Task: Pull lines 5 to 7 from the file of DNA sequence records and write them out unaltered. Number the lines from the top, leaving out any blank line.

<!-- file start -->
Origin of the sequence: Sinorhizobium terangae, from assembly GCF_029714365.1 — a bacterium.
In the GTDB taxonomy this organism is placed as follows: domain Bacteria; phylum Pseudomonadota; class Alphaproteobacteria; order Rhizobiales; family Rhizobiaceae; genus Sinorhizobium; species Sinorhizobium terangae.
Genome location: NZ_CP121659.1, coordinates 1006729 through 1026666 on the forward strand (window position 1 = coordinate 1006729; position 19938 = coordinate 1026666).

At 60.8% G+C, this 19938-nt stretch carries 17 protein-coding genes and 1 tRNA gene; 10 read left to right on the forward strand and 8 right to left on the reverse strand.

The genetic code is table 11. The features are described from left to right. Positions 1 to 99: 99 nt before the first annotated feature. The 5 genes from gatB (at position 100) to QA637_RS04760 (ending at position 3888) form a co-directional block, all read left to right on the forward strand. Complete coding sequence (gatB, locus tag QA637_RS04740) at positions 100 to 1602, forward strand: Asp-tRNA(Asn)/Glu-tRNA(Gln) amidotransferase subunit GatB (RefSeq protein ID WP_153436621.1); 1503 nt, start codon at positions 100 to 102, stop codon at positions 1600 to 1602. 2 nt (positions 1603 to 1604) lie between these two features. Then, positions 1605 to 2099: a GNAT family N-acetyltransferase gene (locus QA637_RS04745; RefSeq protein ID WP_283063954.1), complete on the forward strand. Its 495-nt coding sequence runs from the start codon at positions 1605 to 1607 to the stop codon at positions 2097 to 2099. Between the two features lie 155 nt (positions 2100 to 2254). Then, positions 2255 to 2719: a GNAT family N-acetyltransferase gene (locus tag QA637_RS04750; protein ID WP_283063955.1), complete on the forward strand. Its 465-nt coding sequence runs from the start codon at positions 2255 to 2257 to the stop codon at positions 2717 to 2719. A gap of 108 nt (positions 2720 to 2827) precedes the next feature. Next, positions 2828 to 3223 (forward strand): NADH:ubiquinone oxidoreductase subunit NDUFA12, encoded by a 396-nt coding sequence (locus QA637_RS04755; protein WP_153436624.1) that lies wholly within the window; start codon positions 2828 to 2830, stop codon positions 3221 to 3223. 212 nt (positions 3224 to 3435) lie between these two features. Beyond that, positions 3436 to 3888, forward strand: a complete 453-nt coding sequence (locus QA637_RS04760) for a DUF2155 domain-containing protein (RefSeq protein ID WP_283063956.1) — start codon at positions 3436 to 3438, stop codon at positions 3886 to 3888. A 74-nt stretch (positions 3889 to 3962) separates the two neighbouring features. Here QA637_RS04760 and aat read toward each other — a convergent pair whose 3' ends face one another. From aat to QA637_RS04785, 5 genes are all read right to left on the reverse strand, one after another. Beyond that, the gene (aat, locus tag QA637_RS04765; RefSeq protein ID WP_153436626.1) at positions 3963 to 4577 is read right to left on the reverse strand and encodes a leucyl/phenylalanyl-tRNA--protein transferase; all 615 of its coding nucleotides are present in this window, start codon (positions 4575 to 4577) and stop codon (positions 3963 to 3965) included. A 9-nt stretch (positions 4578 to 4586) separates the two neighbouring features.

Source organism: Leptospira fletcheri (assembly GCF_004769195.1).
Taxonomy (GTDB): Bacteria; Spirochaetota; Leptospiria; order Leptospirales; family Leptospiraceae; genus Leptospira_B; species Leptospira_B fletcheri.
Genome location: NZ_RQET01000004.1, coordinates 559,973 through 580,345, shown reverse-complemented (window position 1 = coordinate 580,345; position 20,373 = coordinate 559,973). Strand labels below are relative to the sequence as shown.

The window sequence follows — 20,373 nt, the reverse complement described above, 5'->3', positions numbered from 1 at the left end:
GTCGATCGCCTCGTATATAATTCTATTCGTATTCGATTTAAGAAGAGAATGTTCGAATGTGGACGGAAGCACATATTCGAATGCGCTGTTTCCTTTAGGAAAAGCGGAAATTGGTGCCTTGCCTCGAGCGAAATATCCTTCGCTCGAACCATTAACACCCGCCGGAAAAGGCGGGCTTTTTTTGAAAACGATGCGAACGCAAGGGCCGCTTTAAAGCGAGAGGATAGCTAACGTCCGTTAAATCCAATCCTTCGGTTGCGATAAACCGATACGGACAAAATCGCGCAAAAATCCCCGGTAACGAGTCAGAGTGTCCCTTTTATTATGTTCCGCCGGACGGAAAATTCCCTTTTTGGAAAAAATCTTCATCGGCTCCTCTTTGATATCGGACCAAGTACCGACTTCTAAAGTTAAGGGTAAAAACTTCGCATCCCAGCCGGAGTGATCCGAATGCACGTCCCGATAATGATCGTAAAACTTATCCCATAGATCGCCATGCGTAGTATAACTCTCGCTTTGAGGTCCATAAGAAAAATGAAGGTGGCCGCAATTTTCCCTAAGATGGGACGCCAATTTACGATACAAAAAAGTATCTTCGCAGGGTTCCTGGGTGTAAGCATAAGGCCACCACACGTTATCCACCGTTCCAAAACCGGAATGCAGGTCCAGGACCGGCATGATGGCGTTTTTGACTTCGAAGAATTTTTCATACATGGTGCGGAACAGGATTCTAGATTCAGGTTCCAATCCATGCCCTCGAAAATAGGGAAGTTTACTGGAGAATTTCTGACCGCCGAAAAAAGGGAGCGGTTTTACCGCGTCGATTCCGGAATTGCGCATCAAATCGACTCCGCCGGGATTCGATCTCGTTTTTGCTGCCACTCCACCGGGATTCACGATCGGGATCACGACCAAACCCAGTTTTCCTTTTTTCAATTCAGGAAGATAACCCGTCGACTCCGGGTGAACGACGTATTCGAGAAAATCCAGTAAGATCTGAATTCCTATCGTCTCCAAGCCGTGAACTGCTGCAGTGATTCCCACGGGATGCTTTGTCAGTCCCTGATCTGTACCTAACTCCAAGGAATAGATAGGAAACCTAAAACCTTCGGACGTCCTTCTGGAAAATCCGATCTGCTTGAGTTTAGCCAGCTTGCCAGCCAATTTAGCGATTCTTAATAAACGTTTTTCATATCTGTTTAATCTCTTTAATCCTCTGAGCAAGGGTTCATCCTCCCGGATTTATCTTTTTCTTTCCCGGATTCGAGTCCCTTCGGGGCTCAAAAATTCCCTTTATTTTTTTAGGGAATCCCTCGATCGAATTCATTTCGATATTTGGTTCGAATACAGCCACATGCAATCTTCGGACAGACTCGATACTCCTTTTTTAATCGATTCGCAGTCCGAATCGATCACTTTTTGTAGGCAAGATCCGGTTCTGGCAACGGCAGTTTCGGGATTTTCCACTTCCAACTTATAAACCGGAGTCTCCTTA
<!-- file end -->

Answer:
The genetic code is table 11. The features are described from left to right. Positions 1 to 99: 99 nt before the first annotated feature. The 5 genes from gatB (at position 100) to QA637_RS04760 (ending at position 3888) form a co-directional block, all read left to right on the forward strand. Complete coding sequence (gatB, locus tag QA637_RS04740) at positions 100 to 1602, forward strand: Asp-tRNA(Asn)/Glu-tRNA(Gln) amidotransferase subunit GatB (RefSeq protein ID WP_153436621.1); 1503 nt, start codon at positions 100 to 102, stop codon at positions 1600 to 1602. 2 nt (positions 1603 to 1604) lie between these two features. Then, positions 1605 to 2099: a GNAT family N-acetyltransferase gene (locus QA637_RS04745; RefSeq protein ID WP_283063954.1), complete on the forward strand. Its 495-nt coding sequence runs from the start codon at positions 1605 to 1607 to the stop codon at positions 2097 to 2099. Between the two features lie 155 nt (positions 2100 to 2254). Then, positions 2255 to 2719: a GNAT family N-acetyltransferase gene (locus tag QA637_RS04750; protein ID WP_283063955.1), complete on the forward strand. Its 465-nt coding sequence runs from the start codon at positions 2255 to 2257 to the stop codon at positions 2717 to 2719. A gap of 108 nt (positions 2720 to 2827) precedes the next feature. Next, positions 2828 to 3223 (forward strand): NADH:ubiquinone oxidoreductase subunit NDUFA12, encoded by a 396-nt coding sequence (locus QA637_RS04755; protein WP_153436624.1) that lies wholly within the window; start codon positions 2828 to 2830, stop codon positions 3221 to 3223. 212 nt (positions 3224 to 3435) lie between these two features. Beyond that, positions 3436 to 3888, forward strand: a complete 453-nt coding sequence (locus QA637_RS04760) for a DUF2155 domain-containing protein (RefSeq protein ID WP_283063956.1) — start codon at positions 3436 to 3438, stop codon at positions 3886 to 3888. A 74-nt stretch (positions 3889 to 3962) separates the two neighbouring features. Here QA637_RS04760 and aat read toward each other — a convergent pair whose 3' ends face one another. From aat to QA637_RS04785, 5 genes are all read right to left on the reverse strand, one after another. Beyond that, the gene (aat, locus tag QA637_RS04765; RefSeq protein ID WP_153436626.1) at positions 3963 to 4577 is read right to left on the reverse strand and encodes a leucyl/phenylalanyl-tRNA--protein transferase; all 615 of its coding nucleotides are present in this window, start codon (positions 4575 to 4577) and stop codon (positions 3963 to 3965) included. A 9-nt stretch (positions 4578 to 4586) separates the two neighbouring features.

Source organism: Leptospira fletcheri (assembly GCF_004769195.1).
Taxonomy (GTDB): Bacteria; Spirochaetota; Leptospiria; order Leptospirales; family Leptospiraceae; genus Leptospira_B; species Leptospira_B fletcheri.